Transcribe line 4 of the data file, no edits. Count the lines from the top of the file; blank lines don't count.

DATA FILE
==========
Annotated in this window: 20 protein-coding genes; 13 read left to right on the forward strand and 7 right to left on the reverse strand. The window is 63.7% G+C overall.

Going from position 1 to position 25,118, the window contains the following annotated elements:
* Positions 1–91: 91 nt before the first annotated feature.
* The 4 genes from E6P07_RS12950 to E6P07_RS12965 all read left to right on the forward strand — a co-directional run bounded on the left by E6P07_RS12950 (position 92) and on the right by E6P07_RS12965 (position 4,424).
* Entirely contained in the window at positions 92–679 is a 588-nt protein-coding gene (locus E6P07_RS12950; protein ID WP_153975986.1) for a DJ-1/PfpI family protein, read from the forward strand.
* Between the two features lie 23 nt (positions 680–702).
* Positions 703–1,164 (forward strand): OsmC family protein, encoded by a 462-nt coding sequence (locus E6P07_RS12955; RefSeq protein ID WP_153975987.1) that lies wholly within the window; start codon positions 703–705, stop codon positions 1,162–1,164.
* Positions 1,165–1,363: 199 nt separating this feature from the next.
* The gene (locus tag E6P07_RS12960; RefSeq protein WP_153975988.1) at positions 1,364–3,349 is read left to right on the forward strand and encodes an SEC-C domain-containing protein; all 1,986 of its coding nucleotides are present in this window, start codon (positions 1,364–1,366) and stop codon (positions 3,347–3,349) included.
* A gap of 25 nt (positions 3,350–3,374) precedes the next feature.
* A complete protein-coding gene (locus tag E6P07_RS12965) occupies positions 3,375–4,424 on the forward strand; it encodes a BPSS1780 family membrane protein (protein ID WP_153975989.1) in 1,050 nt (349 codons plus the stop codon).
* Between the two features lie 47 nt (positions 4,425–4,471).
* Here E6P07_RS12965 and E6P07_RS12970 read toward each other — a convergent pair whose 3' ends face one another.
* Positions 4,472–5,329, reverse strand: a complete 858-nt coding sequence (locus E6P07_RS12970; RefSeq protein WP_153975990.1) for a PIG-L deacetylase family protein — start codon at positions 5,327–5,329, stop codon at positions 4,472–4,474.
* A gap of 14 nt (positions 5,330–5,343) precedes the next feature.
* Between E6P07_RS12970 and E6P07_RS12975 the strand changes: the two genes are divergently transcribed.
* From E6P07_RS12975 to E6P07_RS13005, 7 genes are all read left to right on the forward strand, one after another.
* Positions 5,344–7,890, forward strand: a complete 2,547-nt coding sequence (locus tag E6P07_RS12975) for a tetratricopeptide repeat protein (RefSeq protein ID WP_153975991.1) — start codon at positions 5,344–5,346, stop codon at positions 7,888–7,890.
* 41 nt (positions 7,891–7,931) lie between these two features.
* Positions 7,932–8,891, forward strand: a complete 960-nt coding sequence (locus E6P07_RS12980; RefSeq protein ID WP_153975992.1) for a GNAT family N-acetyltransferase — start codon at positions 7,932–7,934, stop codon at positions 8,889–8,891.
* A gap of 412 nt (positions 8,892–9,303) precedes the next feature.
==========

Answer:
* The 4 genes from E6P07_RS12950 to E6P07_RS12965 all read left to right on the forward strand — a co-directional run bounded on the left by E6P07_RS12950 (position 92) and on the right by E6P07_RS12965 (position 4,424).